• lib — the actual code for the conversion. The scripts in the bin directory handle the input/output, the rest is done is Ruby classes
  • Rakefile — a Ruby Rakefile that describes the workflow. I use this to actually run the conversions

While there are some minor variations I’ve used this same structure across a number of different conversions, including:

Workflow

The workflow for the conversion is managed using a Ruby Rakefile. Like Factual, I’ve found that a make style environment is useful for organising simple data conversion workflows. Rake allows me to execute command-line tools, e.g. curl for downloading data or rapper for doing RDF format conversions, execute arbitrary Ruby code, as well as shell out to dedicated scripts

I try to use a standard set of rake targets to co-ordinate the overall workflow. These are broken down into smaller stages where necessary. While the steps vary between datasets, the stages I most often use are:

  1. download (or cache) — the main starting point which fetches the necessary data. I try and avoid manually downloading any data and rely on curl or perhaps dpm to get the required files. I’ve tended to use “download” for when I’m just grabbing static files and “cache” for when I’m doing a website crawl. This is just a cue for me. I like to tread carefully when hitting other people’s servers so aggressively cache files. Having a separate stage to grab data is also handy for when you’re working offline on later steps
  2. convert — perform the actual conversion, working on the locally cached files only. So far I tend to use either custom Ruby code or XSLT.
  3. reconcile — generate links to other dataset, often using the Google Refine Reconciliation API
  4. enrich — enrich the dataset with additional data, e.g. by performing SPARQL queries to fetch remote data, or materialise new data
  5. package — package up the generated output as a tar.gz file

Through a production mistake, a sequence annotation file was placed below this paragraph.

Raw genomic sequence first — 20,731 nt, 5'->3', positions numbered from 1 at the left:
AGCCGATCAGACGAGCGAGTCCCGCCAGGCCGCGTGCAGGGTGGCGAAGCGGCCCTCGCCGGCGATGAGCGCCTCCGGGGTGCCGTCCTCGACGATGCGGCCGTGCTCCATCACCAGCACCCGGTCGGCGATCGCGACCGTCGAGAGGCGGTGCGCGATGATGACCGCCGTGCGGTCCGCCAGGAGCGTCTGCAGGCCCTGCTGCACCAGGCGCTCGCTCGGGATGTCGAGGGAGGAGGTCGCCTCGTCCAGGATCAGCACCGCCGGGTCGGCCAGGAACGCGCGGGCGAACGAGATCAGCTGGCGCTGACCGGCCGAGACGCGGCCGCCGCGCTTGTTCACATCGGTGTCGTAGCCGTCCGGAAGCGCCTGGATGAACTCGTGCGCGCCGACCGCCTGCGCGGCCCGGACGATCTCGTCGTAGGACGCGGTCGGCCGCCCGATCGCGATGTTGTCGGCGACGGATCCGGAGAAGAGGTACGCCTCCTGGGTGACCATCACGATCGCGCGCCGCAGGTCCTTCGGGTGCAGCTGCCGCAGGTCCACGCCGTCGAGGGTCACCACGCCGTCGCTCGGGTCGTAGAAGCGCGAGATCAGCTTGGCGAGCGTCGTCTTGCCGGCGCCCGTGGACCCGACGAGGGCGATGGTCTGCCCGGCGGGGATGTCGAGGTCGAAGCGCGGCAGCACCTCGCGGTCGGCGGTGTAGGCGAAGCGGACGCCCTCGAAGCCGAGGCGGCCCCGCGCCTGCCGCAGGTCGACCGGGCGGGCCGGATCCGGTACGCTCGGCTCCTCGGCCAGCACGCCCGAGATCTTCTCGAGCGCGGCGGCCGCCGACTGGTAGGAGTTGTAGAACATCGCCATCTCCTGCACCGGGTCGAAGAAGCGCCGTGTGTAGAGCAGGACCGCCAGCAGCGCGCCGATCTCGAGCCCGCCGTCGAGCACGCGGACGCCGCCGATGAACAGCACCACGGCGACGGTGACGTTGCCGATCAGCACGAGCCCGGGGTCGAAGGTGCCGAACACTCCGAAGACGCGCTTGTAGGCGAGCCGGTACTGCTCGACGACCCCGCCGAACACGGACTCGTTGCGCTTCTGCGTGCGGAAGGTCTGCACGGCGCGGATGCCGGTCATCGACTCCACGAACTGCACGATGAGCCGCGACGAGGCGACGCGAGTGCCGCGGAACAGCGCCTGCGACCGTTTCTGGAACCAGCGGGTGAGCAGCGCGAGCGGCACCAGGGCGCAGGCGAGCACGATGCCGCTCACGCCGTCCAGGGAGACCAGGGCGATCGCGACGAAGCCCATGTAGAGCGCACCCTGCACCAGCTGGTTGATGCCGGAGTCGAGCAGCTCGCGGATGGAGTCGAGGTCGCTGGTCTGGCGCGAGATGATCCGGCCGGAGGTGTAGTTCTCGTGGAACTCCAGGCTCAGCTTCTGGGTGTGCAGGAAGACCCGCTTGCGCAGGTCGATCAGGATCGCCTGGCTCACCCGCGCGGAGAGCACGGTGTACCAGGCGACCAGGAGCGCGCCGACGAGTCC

6. publish — the overall target which runs all of the above

The precise stages used vary between projects and there are usually a number of other targets in the Rakefile that perform specific tasks, for example the convert stage is usually dependent on several other steps that generate particular types of data. But having standard stage names makes it easier to run specific parts of the overall conversion. One additional stage that would be useful to have is “validation“, so you can check the quality of the output.

At various times I’ve considered formalising these stages further, e.g by creating some dedicated Rake extensions, but I’ve not yet found the need to do that as there’s usually very little code in each step.

I tend to separate out dependencies on external resources, e.g. remote APIs, from the core conversion. The convert stage will work entirely on locally cached data and then I can call out to other APIs in a separate reconcile or enrich stage. Again, this helps when working on parts of the conversion offline and allows the core conversion to happen without risk of failure because of external dependencies. If a remote API fails, I don’t want to have to re-run a potentially lengthy data conversion, I just want to do resume from a known point.

I also try and avoid, as far as possible, using extra infrastructure, e.g. relying on databases, triple stores, or a particular environment. While this might help improve performances in some cases (particularly for large conversions) I like to minimise dependencies to make it easier to run the conversions in a range of environments, with minimal set-up, and minimal cost for anyone running the conversion code. But many of the conversions I’ve been doing are relatively small scale. For larger datasets using a triple store or Hadoop might be necessary. But this would be easy to integrate into the existing stages, perhaps adding a “prepare” stage to do any necessary installation and configuration.

For me its very important to be able to automate the download of the initial data files or web pages that need scraping. This allows the whole process to be automated and cached files re-used where possible. This simplifies the process of using the data and avoids unnecessary load on data repositories. As I noted at the end of yesterday’s post on using dpm with data.gov.uk, having easy access to the data files is important. The context for interpreting that data mustn’t be overlooked, but consuming that information is done separately from using the data.

To summarise, there’s nothing very revolutionary here: I’m sure many of you use similar and perhaps better approaches. But I wanted to share my style for organising conversions and encourage others to do likewise.